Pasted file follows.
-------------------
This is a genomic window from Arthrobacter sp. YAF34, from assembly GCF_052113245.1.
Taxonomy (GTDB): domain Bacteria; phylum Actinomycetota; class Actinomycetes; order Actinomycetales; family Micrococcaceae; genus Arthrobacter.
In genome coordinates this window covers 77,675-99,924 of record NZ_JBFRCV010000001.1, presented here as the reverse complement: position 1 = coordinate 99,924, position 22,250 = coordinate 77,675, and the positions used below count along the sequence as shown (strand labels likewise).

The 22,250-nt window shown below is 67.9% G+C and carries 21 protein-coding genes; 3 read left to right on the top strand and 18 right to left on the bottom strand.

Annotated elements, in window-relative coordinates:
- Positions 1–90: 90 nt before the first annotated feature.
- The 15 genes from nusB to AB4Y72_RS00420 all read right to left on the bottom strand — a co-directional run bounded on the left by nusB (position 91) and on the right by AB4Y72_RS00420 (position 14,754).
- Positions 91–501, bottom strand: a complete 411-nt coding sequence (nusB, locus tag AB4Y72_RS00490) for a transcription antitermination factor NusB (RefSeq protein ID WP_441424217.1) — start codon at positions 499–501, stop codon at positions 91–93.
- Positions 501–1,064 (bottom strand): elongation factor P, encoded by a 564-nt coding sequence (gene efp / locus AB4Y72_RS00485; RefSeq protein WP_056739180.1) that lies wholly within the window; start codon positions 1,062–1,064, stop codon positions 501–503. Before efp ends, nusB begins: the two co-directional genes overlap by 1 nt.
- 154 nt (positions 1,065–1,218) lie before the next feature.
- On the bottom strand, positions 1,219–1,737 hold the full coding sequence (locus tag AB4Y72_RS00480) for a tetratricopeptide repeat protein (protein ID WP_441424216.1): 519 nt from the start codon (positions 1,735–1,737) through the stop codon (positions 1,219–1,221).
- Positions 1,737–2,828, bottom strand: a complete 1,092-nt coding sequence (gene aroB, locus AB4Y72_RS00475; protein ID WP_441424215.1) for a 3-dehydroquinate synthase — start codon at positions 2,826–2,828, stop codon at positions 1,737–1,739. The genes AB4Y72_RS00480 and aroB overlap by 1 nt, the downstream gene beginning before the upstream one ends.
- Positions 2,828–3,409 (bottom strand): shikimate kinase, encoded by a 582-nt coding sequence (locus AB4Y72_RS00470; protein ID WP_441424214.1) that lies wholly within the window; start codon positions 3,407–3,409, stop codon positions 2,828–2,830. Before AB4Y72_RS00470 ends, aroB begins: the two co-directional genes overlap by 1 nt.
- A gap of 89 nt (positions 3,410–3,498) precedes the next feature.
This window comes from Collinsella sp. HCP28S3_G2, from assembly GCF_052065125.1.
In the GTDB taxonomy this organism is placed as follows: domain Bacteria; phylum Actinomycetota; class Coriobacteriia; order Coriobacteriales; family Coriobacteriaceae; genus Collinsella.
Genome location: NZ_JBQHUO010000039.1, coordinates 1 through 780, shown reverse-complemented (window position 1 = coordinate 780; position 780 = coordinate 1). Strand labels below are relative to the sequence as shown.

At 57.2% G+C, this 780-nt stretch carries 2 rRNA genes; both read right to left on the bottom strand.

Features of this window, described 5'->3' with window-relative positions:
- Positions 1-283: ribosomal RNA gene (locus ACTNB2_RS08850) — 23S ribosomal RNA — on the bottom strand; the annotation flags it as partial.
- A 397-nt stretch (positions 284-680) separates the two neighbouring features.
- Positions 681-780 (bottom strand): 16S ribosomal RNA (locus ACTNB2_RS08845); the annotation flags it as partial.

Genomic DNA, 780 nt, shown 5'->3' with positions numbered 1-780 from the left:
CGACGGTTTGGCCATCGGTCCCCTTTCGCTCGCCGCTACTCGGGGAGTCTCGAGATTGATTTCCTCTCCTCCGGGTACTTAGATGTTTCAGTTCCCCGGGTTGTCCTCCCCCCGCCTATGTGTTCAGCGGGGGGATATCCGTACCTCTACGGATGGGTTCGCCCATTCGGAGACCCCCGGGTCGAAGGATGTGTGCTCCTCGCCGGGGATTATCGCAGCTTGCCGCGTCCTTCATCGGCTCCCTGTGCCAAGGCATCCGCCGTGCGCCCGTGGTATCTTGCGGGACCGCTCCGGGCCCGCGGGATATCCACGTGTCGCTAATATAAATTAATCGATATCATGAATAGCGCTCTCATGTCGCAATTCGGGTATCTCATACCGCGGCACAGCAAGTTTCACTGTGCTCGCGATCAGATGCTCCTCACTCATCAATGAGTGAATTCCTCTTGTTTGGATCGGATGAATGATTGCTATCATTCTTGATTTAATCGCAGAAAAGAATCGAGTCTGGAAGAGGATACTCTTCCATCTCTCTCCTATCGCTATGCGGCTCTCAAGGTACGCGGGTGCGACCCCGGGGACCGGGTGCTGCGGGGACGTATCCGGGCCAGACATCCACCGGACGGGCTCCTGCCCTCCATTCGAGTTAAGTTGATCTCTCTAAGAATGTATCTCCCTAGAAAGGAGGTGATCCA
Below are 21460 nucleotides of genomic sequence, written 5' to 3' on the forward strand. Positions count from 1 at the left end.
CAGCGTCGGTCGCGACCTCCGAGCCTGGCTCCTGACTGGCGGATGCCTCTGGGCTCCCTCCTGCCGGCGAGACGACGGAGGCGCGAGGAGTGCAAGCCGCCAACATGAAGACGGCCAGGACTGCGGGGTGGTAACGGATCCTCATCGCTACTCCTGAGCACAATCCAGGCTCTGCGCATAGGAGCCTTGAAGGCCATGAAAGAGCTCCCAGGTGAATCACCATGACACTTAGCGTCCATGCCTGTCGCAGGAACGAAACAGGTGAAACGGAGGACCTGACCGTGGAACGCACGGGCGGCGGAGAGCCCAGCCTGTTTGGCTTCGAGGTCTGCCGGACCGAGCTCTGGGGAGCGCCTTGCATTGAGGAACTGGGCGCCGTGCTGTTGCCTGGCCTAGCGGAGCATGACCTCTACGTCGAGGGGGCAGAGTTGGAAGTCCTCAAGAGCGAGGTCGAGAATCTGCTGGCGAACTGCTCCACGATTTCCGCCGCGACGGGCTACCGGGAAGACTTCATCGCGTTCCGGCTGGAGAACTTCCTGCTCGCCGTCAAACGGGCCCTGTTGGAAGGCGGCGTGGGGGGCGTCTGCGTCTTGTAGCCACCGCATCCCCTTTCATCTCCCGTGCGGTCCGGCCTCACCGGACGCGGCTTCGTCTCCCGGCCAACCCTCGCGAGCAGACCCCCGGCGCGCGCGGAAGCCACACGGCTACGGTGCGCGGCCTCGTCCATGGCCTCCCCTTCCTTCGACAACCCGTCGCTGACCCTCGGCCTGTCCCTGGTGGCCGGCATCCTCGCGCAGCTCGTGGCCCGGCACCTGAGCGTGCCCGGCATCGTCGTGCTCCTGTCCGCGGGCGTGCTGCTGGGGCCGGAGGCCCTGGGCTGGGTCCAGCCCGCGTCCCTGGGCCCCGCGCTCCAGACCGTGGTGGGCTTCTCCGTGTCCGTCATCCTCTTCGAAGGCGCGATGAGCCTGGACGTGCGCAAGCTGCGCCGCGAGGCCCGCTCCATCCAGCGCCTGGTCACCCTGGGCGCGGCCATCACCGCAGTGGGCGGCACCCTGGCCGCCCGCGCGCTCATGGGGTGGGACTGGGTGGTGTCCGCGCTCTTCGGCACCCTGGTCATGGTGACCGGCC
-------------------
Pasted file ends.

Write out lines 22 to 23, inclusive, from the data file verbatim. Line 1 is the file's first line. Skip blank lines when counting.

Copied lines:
- Positions 681-780 (bottom strand): 16S ribosomal RNA (locus ACTNB2_RS08845); the annotation flags it as partial.

Genomic DNA, 780 nt, shown 5'->3' with positions numbered 1-780 from the left: